Looking at long non-coding RNAs from a 3D structural perspective

Noncoding RNAs accomplish a remarkable variety of biological functions. From the regulation of gene expression to translation and even the protection of genomes from foreign nucleic acids. Among them, long non-coding RNA (lncRNA) are regulating RNAs of large size (> 1000 nucleotides) that are involded in disease prevention but their function as well as three-dimensional structures remain poorly characterized. A recent study has demonstrated the role of local structural elements of the maternally-expressed gene 3 (MEG3) that potentiates protein p53, a key transcription factor controlling cell proliferation, whose role is to arrest the growth of unhealthy cells before they degenerate into cancerous tissues (Uroda T, Anastasakou E, Rossi A, Teulon J-M, Pellequer J-L, Annibale P, Pessey O, Inga A, Chillon I and Marcia M (2019) Conserved pseudoknots in lncRNA MEG3 are essential for stimulation of the p53 pathway. Mol. Cell 75: 1-14. DOI:10.1016/j.molcel.2019.07.025).

In a collaborative work between the European Molecular Biology Laboratory (EMBL) in Grenoble with colleagues at the Max Delbruck Center in Berlin and the Institut de Biologie Structurale (CEA/CNRS/UGA) in Grenoble, researchers used complementary well established structural biology techniques to characterize the shape of lncRNA: atomic force microscopy, which identified captured individual RNA particles and inferred their size and compactness; and small angle X-ray scattering, which characterized the RNA 3D shape in solution. The description of this new approach has been presented in a recent issue of Nature Protocols. This protocol is likely applicable to other long RNA molecules such as the untranslated RNAs (UTR) present in large RNA genome of viruses (details).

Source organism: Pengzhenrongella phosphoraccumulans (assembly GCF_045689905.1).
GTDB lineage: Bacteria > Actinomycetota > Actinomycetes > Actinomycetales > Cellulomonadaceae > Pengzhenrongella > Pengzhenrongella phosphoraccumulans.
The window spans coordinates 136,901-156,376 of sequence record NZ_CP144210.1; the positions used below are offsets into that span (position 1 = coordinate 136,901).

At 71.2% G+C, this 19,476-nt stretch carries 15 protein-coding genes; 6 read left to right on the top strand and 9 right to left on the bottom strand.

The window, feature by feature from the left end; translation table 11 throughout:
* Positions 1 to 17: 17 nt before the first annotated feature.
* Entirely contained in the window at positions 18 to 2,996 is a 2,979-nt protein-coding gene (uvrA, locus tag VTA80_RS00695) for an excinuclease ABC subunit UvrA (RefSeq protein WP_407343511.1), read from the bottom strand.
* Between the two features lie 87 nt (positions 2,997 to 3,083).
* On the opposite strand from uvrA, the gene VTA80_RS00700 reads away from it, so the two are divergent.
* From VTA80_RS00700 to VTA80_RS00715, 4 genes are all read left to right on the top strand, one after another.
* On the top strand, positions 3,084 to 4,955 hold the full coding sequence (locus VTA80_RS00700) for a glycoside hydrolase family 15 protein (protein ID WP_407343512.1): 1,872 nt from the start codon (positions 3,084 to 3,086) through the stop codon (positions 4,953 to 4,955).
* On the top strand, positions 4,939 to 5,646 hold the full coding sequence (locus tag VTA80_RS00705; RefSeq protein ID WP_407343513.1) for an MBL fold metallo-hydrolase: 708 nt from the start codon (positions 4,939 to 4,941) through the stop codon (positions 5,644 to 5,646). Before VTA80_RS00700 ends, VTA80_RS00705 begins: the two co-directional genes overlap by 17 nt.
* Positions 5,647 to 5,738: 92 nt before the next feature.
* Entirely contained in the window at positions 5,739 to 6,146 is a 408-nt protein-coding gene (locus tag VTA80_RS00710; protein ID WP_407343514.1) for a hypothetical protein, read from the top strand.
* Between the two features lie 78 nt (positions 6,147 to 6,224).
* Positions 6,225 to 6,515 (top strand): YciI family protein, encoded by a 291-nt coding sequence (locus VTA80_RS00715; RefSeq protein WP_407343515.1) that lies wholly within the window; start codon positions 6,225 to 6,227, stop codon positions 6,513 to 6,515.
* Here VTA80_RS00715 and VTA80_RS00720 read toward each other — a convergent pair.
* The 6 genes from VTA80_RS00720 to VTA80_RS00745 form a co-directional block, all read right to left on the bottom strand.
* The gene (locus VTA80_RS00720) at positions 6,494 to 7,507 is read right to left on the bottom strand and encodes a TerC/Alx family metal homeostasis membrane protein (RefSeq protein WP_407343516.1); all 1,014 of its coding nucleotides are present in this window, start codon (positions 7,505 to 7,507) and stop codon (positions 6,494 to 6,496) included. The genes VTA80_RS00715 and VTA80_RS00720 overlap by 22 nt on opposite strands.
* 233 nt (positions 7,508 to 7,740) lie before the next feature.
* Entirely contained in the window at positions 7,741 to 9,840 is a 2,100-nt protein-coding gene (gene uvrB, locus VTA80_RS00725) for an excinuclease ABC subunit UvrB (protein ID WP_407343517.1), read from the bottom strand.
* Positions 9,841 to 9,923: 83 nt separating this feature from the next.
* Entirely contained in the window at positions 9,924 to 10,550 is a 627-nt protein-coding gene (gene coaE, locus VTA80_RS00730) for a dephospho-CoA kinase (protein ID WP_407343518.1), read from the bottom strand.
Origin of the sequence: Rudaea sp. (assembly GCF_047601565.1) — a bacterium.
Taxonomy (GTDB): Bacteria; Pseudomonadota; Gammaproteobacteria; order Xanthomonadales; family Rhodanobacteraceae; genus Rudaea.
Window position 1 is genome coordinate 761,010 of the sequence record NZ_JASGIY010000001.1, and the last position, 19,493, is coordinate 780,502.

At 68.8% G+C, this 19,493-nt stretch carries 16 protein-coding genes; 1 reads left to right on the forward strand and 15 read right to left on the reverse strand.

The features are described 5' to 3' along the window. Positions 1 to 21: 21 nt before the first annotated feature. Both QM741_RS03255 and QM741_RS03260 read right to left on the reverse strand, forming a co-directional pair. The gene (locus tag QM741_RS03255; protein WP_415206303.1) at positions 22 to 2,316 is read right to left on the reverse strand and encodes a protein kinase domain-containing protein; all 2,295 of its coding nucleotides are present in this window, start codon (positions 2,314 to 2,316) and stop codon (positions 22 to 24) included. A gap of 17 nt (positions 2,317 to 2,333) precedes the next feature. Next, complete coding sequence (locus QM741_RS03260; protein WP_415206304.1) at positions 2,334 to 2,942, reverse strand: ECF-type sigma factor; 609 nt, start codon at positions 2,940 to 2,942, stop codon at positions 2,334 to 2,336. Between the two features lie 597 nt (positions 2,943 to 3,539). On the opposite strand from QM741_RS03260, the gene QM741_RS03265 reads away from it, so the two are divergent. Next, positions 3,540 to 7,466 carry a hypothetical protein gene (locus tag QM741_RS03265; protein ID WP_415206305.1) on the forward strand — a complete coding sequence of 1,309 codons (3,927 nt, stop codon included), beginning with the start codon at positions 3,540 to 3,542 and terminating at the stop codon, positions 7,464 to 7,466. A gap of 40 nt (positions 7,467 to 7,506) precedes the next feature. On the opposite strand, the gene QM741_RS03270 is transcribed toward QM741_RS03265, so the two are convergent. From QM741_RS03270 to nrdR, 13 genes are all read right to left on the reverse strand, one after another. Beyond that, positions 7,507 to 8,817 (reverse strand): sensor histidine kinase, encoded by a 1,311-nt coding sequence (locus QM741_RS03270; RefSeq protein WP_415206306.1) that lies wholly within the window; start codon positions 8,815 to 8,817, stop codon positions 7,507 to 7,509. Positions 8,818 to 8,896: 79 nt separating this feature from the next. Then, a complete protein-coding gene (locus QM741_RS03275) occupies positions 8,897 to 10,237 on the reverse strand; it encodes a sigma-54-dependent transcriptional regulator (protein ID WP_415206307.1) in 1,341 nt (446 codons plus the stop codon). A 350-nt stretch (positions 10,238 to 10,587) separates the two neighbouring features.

Visualizing the functional 3D shape and topography of long non coding RNAs by single-particle atomic force microscopy and in solution hydrodynamic techniques. Uroda T, Chillon I, Annibale P, Teulon JM, Pessey O, Karuppasamy M, Pellequer JL, Marcia M. Nature Protocols; doi: 10.1038/s41596-020-0323-7